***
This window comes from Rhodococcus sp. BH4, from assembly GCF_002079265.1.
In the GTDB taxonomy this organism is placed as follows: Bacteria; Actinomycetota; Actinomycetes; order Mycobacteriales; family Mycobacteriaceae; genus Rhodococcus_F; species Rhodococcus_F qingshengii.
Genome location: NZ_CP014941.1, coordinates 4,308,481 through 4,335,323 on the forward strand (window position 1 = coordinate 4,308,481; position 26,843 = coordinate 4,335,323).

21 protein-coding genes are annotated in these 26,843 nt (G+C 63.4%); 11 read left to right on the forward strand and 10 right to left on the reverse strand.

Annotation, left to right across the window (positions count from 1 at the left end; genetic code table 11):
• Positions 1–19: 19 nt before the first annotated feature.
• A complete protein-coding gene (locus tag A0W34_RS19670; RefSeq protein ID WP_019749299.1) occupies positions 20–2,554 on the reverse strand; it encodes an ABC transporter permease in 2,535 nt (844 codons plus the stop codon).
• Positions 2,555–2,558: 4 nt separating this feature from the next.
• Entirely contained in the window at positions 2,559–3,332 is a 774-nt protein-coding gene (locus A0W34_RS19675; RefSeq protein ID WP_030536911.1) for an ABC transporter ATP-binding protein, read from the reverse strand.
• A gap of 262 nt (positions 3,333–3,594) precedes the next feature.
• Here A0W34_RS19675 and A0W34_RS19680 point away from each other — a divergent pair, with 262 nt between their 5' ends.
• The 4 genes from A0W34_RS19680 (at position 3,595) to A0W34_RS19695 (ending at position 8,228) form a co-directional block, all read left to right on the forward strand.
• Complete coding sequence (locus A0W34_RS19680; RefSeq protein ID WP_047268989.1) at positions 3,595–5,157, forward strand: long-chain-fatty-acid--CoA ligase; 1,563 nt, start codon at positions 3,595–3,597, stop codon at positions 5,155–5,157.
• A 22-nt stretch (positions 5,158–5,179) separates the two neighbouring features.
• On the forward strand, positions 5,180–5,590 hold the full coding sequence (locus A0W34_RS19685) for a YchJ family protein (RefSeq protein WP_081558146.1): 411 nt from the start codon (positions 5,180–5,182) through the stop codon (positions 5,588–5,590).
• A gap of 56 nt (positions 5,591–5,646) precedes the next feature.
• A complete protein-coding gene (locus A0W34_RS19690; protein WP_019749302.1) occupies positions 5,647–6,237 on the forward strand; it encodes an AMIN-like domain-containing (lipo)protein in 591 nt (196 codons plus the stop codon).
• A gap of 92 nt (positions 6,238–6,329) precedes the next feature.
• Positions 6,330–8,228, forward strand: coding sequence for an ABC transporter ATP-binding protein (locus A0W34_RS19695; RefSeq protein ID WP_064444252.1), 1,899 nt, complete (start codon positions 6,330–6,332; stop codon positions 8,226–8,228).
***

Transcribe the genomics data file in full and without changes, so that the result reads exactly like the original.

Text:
This window comes from Rhodococcus sp. BH4, from assembly GCF_002079265.1.
In the GTDB taxonomy this organism is placed as follows: Bacteria; Actinomycetota; Actinomycetes; order Mycobacteriales; family Mycobacteriaceae; genus Rhodococcus_F; species Rhodococcus_F qingshengii.
Genome location: NZ_CP014941.1, coordinates 4,308,481 through 4,335,323 on the forward strand (window position 1 = coordinate 4,308,481; position 26,843 = coordinate 4,335,323).

21 protein-coding genes are annotated in these 26,843 nt (G+C 63.4%); 11 read left to right on the forward strand and 10 right to left on the reverse strand.

Annotation, left to right across the window (positions count from 1 at the left end; genetic code table 11):
• Positions 1–19: 19 nt before the first annotated feature.
• A complete protein-coding gene (locus tag A0W34_RS19670; RefSeq protein ID WP_019749299.1) occupies positions 20–2,554 on the reverse strand; it encodes an ABC transporter permease in 2,535 nt (844 codons plus the stop codon).
• Positions 2,555–2,558: 4 nt separating this feature from the next.
• Entirely contained in the window at positions 2,559–3,332 is a 774-nt protein-coding gene (locus A0W34_RS19675; RefSeq protein ID WP_030536911.1) for an ABC transporter ATP-binding protein, read from the reverse strand.
• A gap of 262 nt (positions 3,333–3,594) precedes the next feature.
• Here A0W34_RS19675 and A0W34_RS19680 point away from each other — a divergent pair, with 262 nt between their 5' ends.
• The 4 genes from A0W34_RS19680 (at position 3,595) to A0W34_RS19695 (ending at position 8,228) form a co-directional block, all read left to right on the forward strand.
• Complete coding sequence (locus A0W34_RS19680; RefSeq protein ID WP_047268989.1) at positions 3,595–5,157, forward strand: long-chain-fatty-acid--CoA ligase; 1,563 nt, start codon at positions 3,595–3,597, stop codon at positions 5,155–5,157.
• A 22-nt stretch (positions 5,158–5,179) separates the two neighbouring features.
• On the forward strand, positions 5,180–5,590 hold the full coding sequence (locus A0W34_RS19685) for a YchJ family protein (RefSeq protein WP_081558146.1): 411 nt from the start codon (positions 5,180–5,182) through the stop codon (positions 5,588–5,590).
• A gap of 56 nt (positions 5,591–5,646) precedes the next feature.
• A complete protein-coding gene (locus A0W34_RS19690; protein WP_019749302.1) occupies positions 5,647–6,237 on the forward strand; it encodes an AMIN-like domain-containing (lipo)protein in 591 nt (196 codons plus the stop codon).
• A gap of 92 nt (positions 6,238–6,329) precedes the next feature.
• Positions 6,330–8,228, forward strand: coding sequence for an ABC transporter ATP-binding protein (locus A0W34_RS19695; RefSeq protein ID WP_064444252.1), 1,899 nt, complete (start codon positions 6,330–6,332; stop codon positions 8,226–8,228).